No, 2016 wasn’t a particularly good year in which to be a cockeyed optimist.
That’s usually who I am, a pragmatic Pollyanna who sees the glass as not only half full, but refillable. And, by the way, it’s a lovely glass even when it’s empty.
Yes, there was a lot of upsetting news in 2016, starting with the deaths of so very many notables, from Prince, Bowie and Fisher/Reynolds to Ali, Reagan, Safer, Weisel, Glenn, my friend Haggard and legions more.
There were tragedies from weather impacts and natural disasters, terrorism and wars, riots and clashes, killings of law enforcers and unarmed innocents. And, of course (sigh), the campaign and election.
In that final category, I’m reasonably certain no voter was 100 percent ecstatic about all the results, and some people still are hugely upset about a major outcome or two.
In many arenas, the political chasms are so sharply defined and evenly divided that race after race was decided by a handful of votes or a slim margin.
But still. No matter what your politics or beverage of choice, the glass still can be half full.
Believe it or not, good things did happen in 2016. Recently, mainstream media (aka “real news”) has covered the national and international ones enough so I don’t need to do that here.
What about the local scene?
Sure, Cambrians had their grumpy moments. Some of them bickered about higher utility rates from and water-resource plans for the Cambria Community Services District, and a couple of Cambria Community Healthcare District battles went locally viral. There were personality conflicts and prolonged political bickering about policies and actions. (I have absolutely no patience for whining, especially about the past.)
Several longtime businesses closed their doors (we’ll miss the Wampum Post and Moonstone Gallery, for instance!). We lost some wonderful people who had a huge effect on the town they loved; we’re still shedding tears for Jack Gibson, Bud Goff, Eleanor Kluck and the Adelsons, to name just a few.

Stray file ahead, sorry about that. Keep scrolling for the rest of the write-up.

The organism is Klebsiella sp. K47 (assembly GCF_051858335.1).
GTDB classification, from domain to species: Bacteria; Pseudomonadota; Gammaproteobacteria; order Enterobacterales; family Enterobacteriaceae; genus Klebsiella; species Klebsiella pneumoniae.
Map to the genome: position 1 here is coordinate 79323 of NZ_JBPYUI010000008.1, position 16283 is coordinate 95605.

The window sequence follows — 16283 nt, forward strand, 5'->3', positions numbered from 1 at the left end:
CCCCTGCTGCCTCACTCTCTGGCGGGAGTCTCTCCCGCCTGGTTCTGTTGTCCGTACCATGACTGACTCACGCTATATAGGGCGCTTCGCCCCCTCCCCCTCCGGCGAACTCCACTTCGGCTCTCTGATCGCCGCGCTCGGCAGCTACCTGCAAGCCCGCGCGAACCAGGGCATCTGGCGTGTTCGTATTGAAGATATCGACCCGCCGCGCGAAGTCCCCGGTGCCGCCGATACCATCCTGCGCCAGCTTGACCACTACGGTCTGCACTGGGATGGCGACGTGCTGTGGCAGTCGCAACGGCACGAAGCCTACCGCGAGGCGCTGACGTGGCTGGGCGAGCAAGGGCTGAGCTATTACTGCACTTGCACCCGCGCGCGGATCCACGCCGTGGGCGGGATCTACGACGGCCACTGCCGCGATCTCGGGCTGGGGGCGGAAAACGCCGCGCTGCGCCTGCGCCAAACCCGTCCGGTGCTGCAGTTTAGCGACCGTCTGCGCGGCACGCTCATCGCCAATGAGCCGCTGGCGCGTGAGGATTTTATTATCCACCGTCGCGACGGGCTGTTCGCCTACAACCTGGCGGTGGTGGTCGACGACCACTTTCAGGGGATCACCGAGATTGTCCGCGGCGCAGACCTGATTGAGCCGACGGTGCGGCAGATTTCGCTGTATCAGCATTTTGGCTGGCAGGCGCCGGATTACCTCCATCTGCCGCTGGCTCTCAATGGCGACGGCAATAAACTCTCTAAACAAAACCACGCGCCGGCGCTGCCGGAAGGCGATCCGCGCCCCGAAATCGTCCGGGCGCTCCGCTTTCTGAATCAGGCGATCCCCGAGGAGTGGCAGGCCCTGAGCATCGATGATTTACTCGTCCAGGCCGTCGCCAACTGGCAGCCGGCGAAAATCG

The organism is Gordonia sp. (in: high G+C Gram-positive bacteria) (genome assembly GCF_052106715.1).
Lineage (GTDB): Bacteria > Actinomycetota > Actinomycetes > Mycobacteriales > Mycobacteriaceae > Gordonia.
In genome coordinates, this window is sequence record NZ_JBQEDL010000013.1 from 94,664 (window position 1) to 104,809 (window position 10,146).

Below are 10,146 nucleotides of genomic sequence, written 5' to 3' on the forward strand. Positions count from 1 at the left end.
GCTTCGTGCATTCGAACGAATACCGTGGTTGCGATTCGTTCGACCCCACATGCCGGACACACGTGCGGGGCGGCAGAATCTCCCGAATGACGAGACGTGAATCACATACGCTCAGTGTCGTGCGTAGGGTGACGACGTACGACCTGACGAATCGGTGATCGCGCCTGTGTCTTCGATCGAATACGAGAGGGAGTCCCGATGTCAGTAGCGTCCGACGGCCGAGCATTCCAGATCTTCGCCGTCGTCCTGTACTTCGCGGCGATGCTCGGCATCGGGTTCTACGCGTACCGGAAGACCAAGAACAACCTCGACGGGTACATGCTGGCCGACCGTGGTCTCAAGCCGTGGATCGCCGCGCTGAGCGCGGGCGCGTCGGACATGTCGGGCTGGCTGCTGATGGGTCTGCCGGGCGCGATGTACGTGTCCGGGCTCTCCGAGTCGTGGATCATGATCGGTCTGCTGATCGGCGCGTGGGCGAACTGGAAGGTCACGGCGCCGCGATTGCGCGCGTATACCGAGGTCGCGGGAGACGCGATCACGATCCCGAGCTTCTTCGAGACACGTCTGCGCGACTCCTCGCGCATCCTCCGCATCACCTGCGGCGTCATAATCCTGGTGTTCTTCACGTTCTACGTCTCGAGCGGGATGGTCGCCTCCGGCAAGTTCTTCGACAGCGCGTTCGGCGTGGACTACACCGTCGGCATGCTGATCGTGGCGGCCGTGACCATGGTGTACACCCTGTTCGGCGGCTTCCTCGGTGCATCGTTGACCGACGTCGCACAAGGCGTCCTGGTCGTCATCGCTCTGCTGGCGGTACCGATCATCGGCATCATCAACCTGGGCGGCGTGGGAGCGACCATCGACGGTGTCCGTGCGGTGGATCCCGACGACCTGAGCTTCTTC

But amid all the losses, pain, political kerfuffle and infectious crankiness in 2016, there were rainbow-bright happenings on the North Coast:
▪ Amid the smoke, embers and heartbreak of the Chimney Fire, creative and doggedly aggressive firefighting by Cal Fire and its helpers kept the fierce blaze away from Hearst Castle and the urbanized areas of San Simeon and Cambria.
▪ With the inspiration and determined support of filmmaker Sean Stromsoe, a former Cambrian, there’s now a skate park in an area where there wasn’t one before — Addis Ababa, Ethiopia. Stromsoe’s photos (www.makelifeskatelife.org) show how wonderful it was that this young man spent so much time and effort to help needy youngsters halfway around the world.
▪ Helping is an optimistic habit for North Coast residents, who offer everything from one-on-one assistance to large community fundraisers. Sons of American Legion Post No. 432, the Legion Auxiliary and other groups, nonprofits and individuals cook and plate up pasta or barbecue dinners, make enchiladas and tamales, and sponsor runs, rides and other events.
▪ Some wildlife species on the North Coast appear to be doing well, from recently released condors to deer, bobcats, foxes and various marine species.
▪ The Adult Coloring Club and Lego Club have been popular attractions at the Cambria Library, which is a North Coast treasure for all of us.
▪ Shamel Pool eventually did open for the summer swimming season, despite a lack of local lifeguards. And now there’s apparently another attempt brewing toward building a year-round pool in Cambria.
▪ At least one local burglar was nabbed. Of course, when you steal a $60,000 car and then drive it around town …
▪ Peggy Christiansen returned to Pinedorado for a successful new twist on the Follies playbook: Mystery dinner theater.
▪ And Terry Camp produced a classic example of making lemonade out of bitter lemons. After a wildlife hunter in Zimbabwe killed the beloved Cecil the Lion in 2015, Camp channeled his fury and disgust into a life-sized lion sculpture that was displayed during the monthlong 2016 Scarecrow Festival.
But back to the election. There was an upside to all that political rancor.
No matter what your political persuasion is, or how you feel about the outcome of a truly bizarre presidential campaign, you surely were able to find something to celebrate in the general and local elections in which both sides eventually won some prized seats.
My hope is that the passions engendered by the divisiveness of the 2016 races have helped people learn what their core issues really are.
If the results of those elections will keep people motivated to get involved, to do everything they can now and in the future to support whatever it is that’s most important to them, well, that would be truly optimistic news.